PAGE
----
12 New Jersey schools roll out LGBTQ curriculum pilot program
New Jersey is among four states that passed laws mandating that public schools incorporate LGBTQ-inclusive curriculums.
Lola Rossi, a student at Haddon Heights High School in N.J., with the school's Gay Straight Alliance club supervisor, Anna Sepanic, on Feb. 5, 2020.Courtesy of Anna Sepanic
By Liam Knox
When Reggie Bledsoe was a student in the public schools of Newark, New Jersey, he didn't feel represented by the people he learned about in the classroom. As a black man, he could look to civil rights leaders like Martin Luther King Jr. or Rosa Parks. But as a gay man, he knew he didn't fit the traditional mold of a black historical figure. He said he wishes he had learned about even one black LGBTQ figure, like Bayard Rustin, King's longtime adviser and fellow civil rights pioneer, when he was young and in need of inspiration.
"Personally and academically, it would have been so helpful seeing myself in what I was learning," Bledsoe, who now sits on the Newark Board of Education, told NBC News. "Had I known about Bayard Rustin or [writer and activist] James Baldwin, I could only imagine where I would be and what I would do."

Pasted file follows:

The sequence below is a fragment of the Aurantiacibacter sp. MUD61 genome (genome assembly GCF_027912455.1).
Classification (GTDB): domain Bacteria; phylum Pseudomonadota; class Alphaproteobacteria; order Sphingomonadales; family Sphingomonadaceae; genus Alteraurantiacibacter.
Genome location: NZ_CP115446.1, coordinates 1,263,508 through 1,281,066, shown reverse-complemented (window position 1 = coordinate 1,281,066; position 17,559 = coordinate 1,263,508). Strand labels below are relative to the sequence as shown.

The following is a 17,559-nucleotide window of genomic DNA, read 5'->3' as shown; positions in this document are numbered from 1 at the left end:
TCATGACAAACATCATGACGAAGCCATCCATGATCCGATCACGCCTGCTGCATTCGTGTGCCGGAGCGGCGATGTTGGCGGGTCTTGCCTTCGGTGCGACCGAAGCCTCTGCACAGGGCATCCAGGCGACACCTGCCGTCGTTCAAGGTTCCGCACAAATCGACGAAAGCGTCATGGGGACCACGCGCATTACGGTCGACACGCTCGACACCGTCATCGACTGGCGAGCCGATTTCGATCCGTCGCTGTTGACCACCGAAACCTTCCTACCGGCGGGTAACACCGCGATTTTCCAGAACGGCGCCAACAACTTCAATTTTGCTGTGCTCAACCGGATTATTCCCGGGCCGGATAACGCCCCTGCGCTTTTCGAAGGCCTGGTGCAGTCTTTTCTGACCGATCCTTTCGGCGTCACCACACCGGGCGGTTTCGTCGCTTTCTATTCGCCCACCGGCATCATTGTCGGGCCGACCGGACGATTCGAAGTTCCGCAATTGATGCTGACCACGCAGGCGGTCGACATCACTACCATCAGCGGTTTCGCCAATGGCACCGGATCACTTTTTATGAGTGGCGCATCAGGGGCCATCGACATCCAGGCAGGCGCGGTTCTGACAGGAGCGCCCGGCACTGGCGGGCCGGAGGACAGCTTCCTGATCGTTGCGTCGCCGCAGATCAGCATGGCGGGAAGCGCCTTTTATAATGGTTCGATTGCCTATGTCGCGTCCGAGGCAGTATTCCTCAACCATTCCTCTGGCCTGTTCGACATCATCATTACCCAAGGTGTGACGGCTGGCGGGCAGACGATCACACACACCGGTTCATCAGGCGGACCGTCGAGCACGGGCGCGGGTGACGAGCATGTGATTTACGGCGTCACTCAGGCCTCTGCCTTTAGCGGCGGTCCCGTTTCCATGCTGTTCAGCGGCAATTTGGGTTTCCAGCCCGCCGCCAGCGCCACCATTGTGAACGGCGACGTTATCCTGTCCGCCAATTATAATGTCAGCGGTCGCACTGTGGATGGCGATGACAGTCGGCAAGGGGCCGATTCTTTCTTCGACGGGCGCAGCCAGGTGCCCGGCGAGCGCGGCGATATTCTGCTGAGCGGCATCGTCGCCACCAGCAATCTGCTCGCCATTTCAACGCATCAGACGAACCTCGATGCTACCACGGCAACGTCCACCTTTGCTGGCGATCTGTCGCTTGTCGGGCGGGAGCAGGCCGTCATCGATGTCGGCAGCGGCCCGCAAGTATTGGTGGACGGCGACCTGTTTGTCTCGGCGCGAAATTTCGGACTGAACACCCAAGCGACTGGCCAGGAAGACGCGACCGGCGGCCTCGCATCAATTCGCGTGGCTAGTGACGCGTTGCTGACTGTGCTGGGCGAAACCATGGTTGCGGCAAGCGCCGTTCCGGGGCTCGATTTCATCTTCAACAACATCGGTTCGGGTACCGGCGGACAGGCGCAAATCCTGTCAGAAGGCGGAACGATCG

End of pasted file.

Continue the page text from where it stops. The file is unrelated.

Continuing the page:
Future generations of Newark students will get the chance to learn about LGBTQ historical figures — including Baldwin and Rustin (who was posthumously pardoned by California's governor last week, 67 years after he was arrested on anti-gay charges) — alongside their heterosexual contemporaries.
"Developing curriculum for any topic is incredibly resource intensive, so we have designed a full curriculum that we're going to continue to expand, and we're going to get it to every public school in New Jersey that wants it completely free," said Jon Oliveira, director of communications at Garden State Equality, a statewide LGBTQ advocacy group.